february 2009

Wynonna, SING, CHAPTER 1
Sing, Chapter 1 is, in a sense, Wynonna's version of the standards albums others have used to prop up flagging careers; the big difference is she's not some washed up rock star trying to convince us these timeless songs were always close to her heart, even if she never sang anything remotely like them before. No, the fare on Sing, Chapter 1 is right in her wheelhouse, as a singer comfortable with pop, blues, country, gospel and R&B, all of which she's explored over the years, either on record or in concert. Wy being Wy is an unbeatable proposition.

BeauSoleil avec Michael Doucet, ALLIGATOR PURSE/Pine Leaf Boys, HOMAGE AU PASSE
Alligator Purse and Homage Au Passe proceed along similar paths, of limning the sources of Cajun and Creole music while adding contemporary colors to the palette, both in new original songs and an inspired selection of covers from beyond the Cajun/Creole axis that are utterly transformed rhythmically and texturally by accordions, fiddles and the distinctive cry and break in the singers' voices.

Nancy Cassidy, RUNAWAY TRAIN
Thirty years into this artistic calling of hers, Nancy Cassidy brings to her captivating new album the richness of living the examined life of a daughter, a wife and a mother.

Common Strings, THE RAIN CAME DOWN
This new band has the instrumental chops enough to impress anyone, but in the end what cuts deepest are songs drawn from identifiable real world situations and commonplace, unending struggles and longings, leaving the best sort of impression of Common Strings's deep soul.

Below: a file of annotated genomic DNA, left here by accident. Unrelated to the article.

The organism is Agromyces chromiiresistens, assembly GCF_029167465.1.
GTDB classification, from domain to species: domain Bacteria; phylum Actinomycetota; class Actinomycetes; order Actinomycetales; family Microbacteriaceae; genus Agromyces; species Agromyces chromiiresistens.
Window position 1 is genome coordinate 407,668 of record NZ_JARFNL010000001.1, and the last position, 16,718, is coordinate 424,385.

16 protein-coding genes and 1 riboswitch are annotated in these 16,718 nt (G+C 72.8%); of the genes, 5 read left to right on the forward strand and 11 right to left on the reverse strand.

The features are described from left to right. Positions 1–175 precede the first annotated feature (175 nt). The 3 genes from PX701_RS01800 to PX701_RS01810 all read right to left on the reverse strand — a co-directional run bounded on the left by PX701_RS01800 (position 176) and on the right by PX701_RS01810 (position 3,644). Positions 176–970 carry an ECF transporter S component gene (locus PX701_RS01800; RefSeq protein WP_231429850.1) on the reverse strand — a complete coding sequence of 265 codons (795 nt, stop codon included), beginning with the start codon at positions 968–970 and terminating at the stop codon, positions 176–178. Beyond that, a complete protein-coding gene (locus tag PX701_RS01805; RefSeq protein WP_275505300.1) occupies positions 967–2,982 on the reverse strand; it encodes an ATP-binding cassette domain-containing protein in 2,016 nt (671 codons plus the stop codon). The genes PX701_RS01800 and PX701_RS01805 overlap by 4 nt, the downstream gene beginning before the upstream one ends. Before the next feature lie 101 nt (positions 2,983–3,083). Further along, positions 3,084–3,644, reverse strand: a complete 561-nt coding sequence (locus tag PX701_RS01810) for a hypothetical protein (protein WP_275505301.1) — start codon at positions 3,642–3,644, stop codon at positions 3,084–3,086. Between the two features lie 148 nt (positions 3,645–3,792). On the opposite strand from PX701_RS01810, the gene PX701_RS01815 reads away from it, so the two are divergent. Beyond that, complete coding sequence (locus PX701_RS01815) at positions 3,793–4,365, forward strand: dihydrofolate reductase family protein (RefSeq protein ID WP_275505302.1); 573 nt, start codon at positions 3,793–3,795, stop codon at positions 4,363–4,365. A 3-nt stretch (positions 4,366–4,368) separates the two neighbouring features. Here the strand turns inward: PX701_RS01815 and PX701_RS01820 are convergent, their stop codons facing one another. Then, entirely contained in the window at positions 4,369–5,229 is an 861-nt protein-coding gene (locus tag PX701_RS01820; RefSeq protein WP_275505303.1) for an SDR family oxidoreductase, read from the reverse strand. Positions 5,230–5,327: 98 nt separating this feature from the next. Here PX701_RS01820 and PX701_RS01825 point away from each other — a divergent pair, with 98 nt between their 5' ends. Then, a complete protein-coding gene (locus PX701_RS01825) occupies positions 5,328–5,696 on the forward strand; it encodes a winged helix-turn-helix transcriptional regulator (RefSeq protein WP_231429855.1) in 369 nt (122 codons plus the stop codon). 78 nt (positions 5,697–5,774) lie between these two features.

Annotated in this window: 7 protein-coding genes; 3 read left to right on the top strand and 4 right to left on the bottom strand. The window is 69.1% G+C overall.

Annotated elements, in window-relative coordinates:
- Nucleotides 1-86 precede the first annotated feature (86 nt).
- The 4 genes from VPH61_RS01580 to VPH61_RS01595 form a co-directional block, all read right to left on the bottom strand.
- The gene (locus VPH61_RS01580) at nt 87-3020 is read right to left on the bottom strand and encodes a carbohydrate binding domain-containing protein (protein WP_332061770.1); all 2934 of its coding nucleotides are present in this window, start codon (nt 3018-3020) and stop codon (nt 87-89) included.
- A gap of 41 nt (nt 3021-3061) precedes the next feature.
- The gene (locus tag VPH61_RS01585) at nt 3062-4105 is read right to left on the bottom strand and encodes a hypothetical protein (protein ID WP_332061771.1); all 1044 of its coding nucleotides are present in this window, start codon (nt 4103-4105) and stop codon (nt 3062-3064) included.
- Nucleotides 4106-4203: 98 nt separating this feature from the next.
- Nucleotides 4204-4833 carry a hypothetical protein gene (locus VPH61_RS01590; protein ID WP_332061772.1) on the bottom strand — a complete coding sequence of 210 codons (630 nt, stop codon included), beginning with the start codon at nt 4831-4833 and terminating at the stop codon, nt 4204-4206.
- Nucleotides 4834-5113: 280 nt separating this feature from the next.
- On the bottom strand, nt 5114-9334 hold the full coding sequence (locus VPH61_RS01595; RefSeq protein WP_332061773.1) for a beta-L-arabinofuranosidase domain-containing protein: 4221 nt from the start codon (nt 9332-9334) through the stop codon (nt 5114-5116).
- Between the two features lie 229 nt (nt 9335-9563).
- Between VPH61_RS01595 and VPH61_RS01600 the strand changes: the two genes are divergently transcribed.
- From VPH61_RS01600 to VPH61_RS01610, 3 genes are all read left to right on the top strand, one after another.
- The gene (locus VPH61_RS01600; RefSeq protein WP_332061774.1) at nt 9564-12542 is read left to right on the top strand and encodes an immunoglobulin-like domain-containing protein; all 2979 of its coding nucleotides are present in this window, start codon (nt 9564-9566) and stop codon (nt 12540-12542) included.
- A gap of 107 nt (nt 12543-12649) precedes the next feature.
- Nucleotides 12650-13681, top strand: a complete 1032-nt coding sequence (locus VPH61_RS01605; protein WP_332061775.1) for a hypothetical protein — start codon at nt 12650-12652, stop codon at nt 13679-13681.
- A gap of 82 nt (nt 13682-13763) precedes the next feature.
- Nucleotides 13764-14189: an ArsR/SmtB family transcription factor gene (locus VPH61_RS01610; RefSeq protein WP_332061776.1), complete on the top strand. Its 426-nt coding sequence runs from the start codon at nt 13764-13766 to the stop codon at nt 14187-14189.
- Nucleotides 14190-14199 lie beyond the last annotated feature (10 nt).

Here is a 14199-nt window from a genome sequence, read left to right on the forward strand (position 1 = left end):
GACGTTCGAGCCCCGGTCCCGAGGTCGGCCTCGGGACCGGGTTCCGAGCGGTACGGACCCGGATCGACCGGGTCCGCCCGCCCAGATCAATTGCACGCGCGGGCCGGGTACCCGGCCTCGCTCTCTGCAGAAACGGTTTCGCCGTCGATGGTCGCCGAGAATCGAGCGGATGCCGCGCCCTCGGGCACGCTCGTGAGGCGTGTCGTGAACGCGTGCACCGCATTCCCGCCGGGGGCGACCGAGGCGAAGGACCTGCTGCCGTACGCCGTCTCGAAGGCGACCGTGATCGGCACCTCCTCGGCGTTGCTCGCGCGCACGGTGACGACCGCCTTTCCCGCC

Crowe Brothers, BROTHERS -N- HARMONY
The word should have gone out so much sooner: the Crowe Brothers' Brothers -N- Harmony is a bluegrass masterpiece, easily as good as or better than anything the genre produced in 2008 (it was released on September 30, 2008). North Carolinians Josh and Wayne Crowe, with production handled by Josh and the brothers' multi-instrumentalist bandmate Steve Thomas, seem to have been teleported to some musical Twilight Zone where it found its songs, energy and ambiance. It should be 1955 now, and this record should have a big, striking cover, the kind of insightful liner notes an uncredited Chick Crumpacker wrote for Elvis's second RCA album, and been issued on a heavy 12-inch vinyl disc reeking of its petroleum base. How do they manage to sound so old and yet so new and fresh at the same time?

Lonesome River Band, NO TURNING BACK
In its 25-year history of making memorable music the Lonesome River Band has arguably never been stronger than it is on the late 2008 release, No Turning Back. If this album doesn't earn a place on a lot of year-end Best Of lists, something's amiss, because few other albums in any genre boast finer singing, songwriting, playing or more conviction than this gem.

John Sebastian & David Grisman, SATISFIED
There are plenty of worthy new albums coming in every week, but sometimes an older, heretofore unappraised recording demands some ink because it's just so damn good it can't be ignored. That's Satisfied, a sublime duo effort by John Sebastian and David Grisman released on Grisman's Acoustic Disc label in late 2007. This then is an effort to right the great wrong of overlooking Satisfied when it was new, even though TheBluegrassSpecial.com did not exist then. Nevertheless, as Carl Perkins once said, "Did you ever stop to think that when something's right, it's just flat right?" Well, it's flat right to wax effusive over Satisfied, any time.

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